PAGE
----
Stop Embracing Bipolar Disorder and Start Fighting It

stop embracing bipolar disorder and start fighting it

Please stop embracing Bipolar Disorder and start fighting it!


The dictionary defines embracing as “accepting or supporting willingly and enthusiastically”.


It seems lately there has been a shift in society.


Yes, there is still a stigma.


For those of you who do not know, stigma is “a mark of disgrace associated with a particular circumstance, quality, or person” as defined by the dictionary.


More celebrities are opening up about their struggles with mental health.  Specifically, many have divulged their Bipolar Disorder diagnosis.  This helps to educate the public about Bipolar Disorder.  Stigma is reduced to an extent, but it also does the exact opposite.


When an actor or actress endorses anything, there is always hype attached to the endorsement.


It makes me sad that it is almost an “in” thing to have Bipolar Disorder these days.


This does contribute to stigma.


When I was first diagnosed with Bipolar Disorder, my doctor compared it to Diabetes.  She said that I would have to take pills every day like a diabetic takes their insulin. She went on to say that Bipolar Disorder is a very serious debilitating illness.  It is a chronic illness with no cure and degenerative if I do not take my medication.


I quickly learned never to let anyone minimize the struggle I face each and every day!


The Present


Fast forward to today.  Let us look at the diabetes comparison again.  It makes sense to say let us fight Diabetes.  Let us fight Bipolar Disorder.  Would you ever say embrace Diabetes?  I would not.  The same goes for Bipolar Disorder.  You will never hear me say let us embrace Bipolar Disorder.


I fight this illness 24/7/365.  I see it as a constant battle.


The various coping skills I have adopted I see as my supporting troops.  They are my reinforcements to help me battle each day.


Some have accused me of being overdramatic looking at my illness this way.  I beg to differ.  It is a very serious illness that left untreated, can kill me.  In fact, I have knocked on death’s door a number of times.  I do not think you can get any more serious than that.


My take-home message is to not underestimate your illness.  Do not minimalize it.  Take it seriously.


An Extreme Illness


I think it is important to realize that yes, Bipolar Disorder is an extremely serious illness.  I look at it as a war comprised of many everyday battles.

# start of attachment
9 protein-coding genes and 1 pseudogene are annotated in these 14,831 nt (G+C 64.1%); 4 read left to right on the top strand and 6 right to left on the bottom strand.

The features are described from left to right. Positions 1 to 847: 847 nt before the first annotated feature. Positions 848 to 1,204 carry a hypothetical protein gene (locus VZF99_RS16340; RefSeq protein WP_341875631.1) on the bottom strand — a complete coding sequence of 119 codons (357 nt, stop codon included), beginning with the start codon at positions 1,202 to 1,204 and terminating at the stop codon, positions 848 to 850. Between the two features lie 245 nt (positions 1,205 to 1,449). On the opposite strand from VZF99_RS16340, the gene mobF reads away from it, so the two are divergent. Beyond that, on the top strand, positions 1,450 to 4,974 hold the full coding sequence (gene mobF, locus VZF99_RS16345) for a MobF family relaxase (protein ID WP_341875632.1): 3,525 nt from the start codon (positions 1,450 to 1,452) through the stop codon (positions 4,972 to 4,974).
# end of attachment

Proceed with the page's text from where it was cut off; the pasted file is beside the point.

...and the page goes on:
Each day I wake up with a sense of urgency.  I need to take my medication as soon as I get up.  That is the first action in a long list I take each day to fight.


As you know, some days are easier fighting than others.  Many times, I just have to go through the motions knowing that I am being proactive.


For me, looking at Bipolar Disorder as a war creates hope in my heart.  I have an amazing support team that is there for me.  They fight right beside me each and every day.  If you do not have family and friends around, you can still count your doctor, therapist and any other professional helping fight your battle right by your side.


Bipolar Disorder can be extremely frustrating to live with.  I know you can empathize with that statement.


Just remember that with the proper mindset and coping skills, you can win the battle each day!


Please consider joining The Bipolar Battle Community!


Until next time, take care of yourself! 🙂

2 comments on “Stop Embracing Bipolar Disorder and Start Fighting It

  1. Hey,
    I understand your basic sentiment here. But I have a differing view and I do embrace bipolar. I have worked hard on my physical and mental health. I have been in a constant state of self examination for years. At times my road was torturous. But eventually I found peace with it. I now love aspects of my higher moods. I adore the creativity that comes with the same moods as I do the intense productivity I have. I have also learned self respect by acknowledging that I am strong enough to survive the darkest of places. And I too have approached death. My biplolar traits have played a role in my professional success as well as maintaining interesting relationships. Yes it is hard. But if you can’t learn to embrace bipolar and the unique offerings it brings to your life, I believe your road will be harder not easier. It will be less rich. And as for all those successful celebrities, I do wonder if they could have achieved what they have without healthy doses of bipolar grandiosity, creativity and productivity. I now love bipolar and I would never be rid of it even if there were a cure.

    1. I totally and completely respect your perspective and journey. We all are different with our biology and experience, even with the same mental illness.

      I do not want you to think I have not worked hard on my physical and mental health. On the contrary, I follow a very strict and intense treatment and wellness plan every day.

      I see bipolar disorder as an illness distinct and separate from myself. It does not define me or my personality. That is a huge distinction between our perspectives.

      My illness is completely different than yours. You must be talking about hypomania. I, on the other hand, get severely manic with psychotic symptoms. I hallucinate and have delusions along with my host of other symptoms. It is extremely scary for those around me. It is not something I wish for me or those I love.

      That is why I believe we need to fight this illness.

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